In my last article, I covered the basic attacks that could be tried with the XML file. In today’s article, I will describe in detail about an attack called ‘Entity Expansion’. This is also called as the million laugh attack.
Consider the below piece of XML code.
<!DOCTYPE foo [
<!ENTITY a "1234567890" >
<!ENTITY b "&a;&a;&a;&a;&a;&a;&a;&a;" >
<!ENTITY c "&b;&b;&b;&b;&b;&b;&b;&b;" >
<!ENTITY d "&c;&c;&c;&c;&c;&c;&c;&c;" >
<!ENTITY e "&d;&d;&d;&d;&d;&d;&d;&d;" >
<!ENTITY f "&e;&e;&e;&e;&e;&e;&e;&e;" >
<!ENTITY g "&f;&f;&f;&f;&f;&f;&f;&f;" >
<!ENTITY h "&g;&g;&g;&g;&g;&g;&g;&g;" >
<!ENTITY i "&h;&h;&h;&h;&h;&h;&h;&h;" >
<!ENTITY j "&i;&i;&i;&i;&i;&i;&i;&i;" >
<!ENTITY k "&j;&j;&j;&j;&j;&j;&j;&j;" >
<!ENTITY l "&k;&k;&k;&k;&k;&k;&k;&k;" >
<!ENTITY m "&l;&l;&l;&l;&l;&l;&l;&l;" >
The above does look like some garbage but when this data is parsed by your XML parser, it has the potential to use up all your CPU and get your XML service down.
Does this get your attention? Ok, now let us what is so scary about this innocent looking code.
People who are familiar with DOCTYPE, DTD and Entities can move on to the next passage. For others, I will try to give a little background on this.
A XML document is made up building blocks called Elements. Each element can have one to many attributes and zero –to-many child elements. The elements will also carry data. While XML is all about elements, data and its attributes, the definition of these elements is done in Document Type Definition (DTD). There is one other building block in XML called Entities. Entities are something like macros or alias. If you want to repeat the message ‘hi’ 1000 times in your XML, you can just define this string as an entity and specify it in your XML. While parsing, XML parser will take care of replacing the entity with ‘hi’ thousand times.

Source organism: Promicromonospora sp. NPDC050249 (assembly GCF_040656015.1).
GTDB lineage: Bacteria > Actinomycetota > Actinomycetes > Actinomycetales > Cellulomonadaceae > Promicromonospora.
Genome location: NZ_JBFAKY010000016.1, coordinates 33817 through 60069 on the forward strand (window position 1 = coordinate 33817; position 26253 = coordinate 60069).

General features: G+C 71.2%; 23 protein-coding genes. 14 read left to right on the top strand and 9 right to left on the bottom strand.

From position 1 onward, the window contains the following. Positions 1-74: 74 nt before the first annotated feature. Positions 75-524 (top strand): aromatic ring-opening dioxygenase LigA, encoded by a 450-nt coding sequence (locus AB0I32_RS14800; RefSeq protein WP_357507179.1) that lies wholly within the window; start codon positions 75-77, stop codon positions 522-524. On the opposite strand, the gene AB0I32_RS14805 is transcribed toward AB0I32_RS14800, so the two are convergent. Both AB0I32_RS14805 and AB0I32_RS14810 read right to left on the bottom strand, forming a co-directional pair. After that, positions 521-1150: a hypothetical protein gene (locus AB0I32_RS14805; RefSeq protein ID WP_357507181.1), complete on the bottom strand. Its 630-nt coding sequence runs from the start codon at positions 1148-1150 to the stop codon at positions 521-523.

In the above code, while XML parses the entities, the entity ‘&m;’ will blow out to 687,194,767,360 in size. Expanding this entity would be a time consuming job for the CPU and it will go down. And so, we successfully brought down a system with a humble piece of code.
A soap message should actually make use of XSD schema and not DTD. Even if DTD is used, the XML parser shouldn’t encourage the use of entities. But there might be instances when entities are desired. In that case, the parser should limit the size of data it expands. Or set an Auto Timeout after which it will stop parsing to halt this denial of service attack.
But, in reality, how many parsers take care of this attack?